Babies who reach the age of one may not be able to form complete sentences yet, but they are already able to think logically, according to a new study that documents the earliest foundation of people’s ability to reason.
Scientists from several European institutions decided to study babies from 12 to 19 months. Jean Piaget, famous psychologist whose work in child development remains the cornerstone for early education, believed that logical reasoning abilities in humans did not fully form until the age of seven. The scientists scanned the eyes of 48 babies and found that they were able to conduct reasoning through the process of elimination, The Verge reports.
The type of reasoning – the process of elimination – that the scientists used is formally known as disjunctive syllogism. It runs on the premise that if only A or B can be true, and A is false then B must be true. Following this, if a toy is either red or blue, and it is not red, it must therefore be blue.
Nicoló Cesana-Arlotti, a postdoctoral fellow in the Department Psychological and Brain Sciences at Johns Hopkins University and lead author on the study, said in Scientific American,
Our research aims to investigate the earliest foundations of our ability to reason logically, a major basis for learning, creativity and flexibility in the human mind.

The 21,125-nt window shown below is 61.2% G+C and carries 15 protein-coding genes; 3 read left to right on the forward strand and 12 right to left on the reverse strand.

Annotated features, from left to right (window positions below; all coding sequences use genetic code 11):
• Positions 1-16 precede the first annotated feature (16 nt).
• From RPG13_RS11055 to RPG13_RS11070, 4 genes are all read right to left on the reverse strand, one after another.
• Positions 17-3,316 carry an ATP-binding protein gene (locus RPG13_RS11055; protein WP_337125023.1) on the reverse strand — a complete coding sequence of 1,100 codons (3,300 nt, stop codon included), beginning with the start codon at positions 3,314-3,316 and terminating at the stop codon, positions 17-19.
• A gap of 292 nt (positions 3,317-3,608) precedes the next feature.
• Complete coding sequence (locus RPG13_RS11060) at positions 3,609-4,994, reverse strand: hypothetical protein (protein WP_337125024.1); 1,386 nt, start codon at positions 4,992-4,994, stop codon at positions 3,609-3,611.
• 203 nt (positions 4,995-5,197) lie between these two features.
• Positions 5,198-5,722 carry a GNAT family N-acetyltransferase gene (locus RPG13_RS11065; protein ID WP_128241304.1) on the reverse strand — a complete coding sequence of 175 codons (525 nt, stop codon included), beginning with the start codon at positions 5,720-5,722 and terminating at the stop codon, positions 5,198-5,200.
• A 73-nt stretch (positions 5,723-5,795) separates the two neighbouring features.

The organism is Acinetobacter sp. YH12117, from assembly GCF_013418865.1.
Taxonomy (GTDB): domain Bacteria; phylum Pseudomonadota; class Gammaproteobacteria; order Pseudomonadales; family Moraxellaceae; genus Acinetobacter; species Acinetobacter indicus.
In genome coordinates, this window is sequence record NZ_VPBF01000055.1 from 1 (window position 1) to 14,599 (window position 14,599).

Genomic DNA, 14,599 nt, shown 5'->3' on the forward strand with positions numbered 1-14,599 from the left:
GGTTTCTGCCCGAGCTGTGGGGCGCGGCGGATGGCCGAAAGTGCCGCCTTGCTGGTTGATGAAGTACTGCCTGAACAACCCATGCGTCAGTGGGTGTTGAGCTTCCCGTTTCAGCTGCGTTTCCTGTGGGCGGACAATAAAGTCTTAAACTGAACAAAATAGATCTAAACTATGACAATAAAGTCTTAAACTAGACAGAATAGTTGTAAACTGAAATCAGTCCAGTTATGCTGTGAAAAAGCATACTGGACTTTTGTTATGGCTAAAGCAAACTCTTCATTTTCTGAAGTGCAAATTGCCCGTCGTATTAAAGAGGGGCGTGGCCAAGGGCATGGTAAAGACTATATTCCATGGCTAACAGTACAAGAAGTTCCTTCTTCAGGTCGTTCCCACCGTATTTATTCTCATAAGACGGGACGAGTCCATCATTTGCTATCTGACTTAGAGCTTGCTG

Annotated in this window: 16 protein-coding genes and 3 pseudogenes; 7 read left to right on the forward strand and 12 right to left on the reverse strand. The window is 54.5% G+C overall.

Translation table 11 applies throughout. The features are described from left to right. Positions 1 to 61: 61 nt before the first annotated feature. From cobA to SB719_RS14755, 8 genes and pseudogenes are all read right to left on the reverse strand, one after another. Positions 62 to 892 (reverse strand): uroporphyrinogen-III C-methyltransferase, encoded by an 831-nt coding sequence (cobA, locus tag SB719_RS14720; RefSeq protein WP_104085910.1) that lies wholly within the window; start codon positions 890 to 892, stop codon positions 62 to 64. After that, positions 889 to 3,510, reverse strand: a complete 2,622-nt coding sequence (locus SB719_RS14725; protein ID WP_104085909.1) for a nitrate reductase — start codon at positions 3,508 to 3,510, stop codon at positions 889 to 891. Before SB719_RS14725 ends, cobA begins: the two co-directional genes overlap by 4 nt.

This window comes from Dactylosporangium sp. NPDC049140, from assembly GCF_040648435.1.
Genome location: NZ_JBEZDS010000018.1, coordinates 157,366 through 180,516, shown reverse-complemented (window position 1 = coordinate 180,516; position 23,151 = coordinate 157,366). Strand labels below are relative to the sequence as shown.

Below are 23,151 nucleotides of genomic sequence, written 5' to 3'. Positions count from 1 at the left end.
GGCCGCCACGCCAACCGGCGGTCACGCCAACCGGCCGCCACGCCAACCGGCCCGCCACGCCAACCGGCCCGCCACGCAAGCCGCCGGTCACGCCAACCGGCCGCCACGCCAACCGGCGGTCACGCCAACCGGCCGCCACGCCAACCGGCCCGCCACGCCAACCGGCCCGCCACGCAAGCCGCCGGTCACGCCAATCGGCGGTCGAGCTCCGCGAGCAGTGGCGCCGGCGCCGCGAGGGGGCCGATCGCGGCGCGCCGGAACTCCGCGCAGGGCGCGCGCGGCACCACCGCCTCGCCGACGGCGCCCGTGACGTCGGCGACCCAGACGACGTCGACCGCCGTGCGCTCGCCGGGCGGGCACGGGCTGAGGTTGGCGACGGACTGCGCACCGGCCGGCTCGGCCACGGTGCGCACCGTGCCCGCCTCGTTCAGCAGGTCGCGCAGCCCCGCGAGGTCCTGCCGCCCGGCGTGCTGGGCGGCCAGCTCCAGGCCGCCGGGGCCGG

The scientists let the babies look at little animations. They saw two different objects, like a flower and a dinosaur. Then both objects hid behind a barrier. An animated cup then took away one of the animations, like the flower, and took away the barrier. Logically, only one animation would remain – in this scenario, the dinosaur. But sometimes, both animations, or the flower remained.
Tracking the babies’ eye movements, the scientists found that the children stared longer when the flower was in place instead of the dinosaur, indicating confusion. Researchers often use eye movements to measure reactions in babies who are still unable to talk.
This means that this is an area that could be used to diagnose cognitive disabilities and abilities in very young children. Cesana-Arlotti said, “To our knowledge, nobody has ever directly documented logical reasoning in 12-month-old infants before. The exploration of the initial state of logic in the mind is a very exciting enterprise.”
The study was published in the journal Science.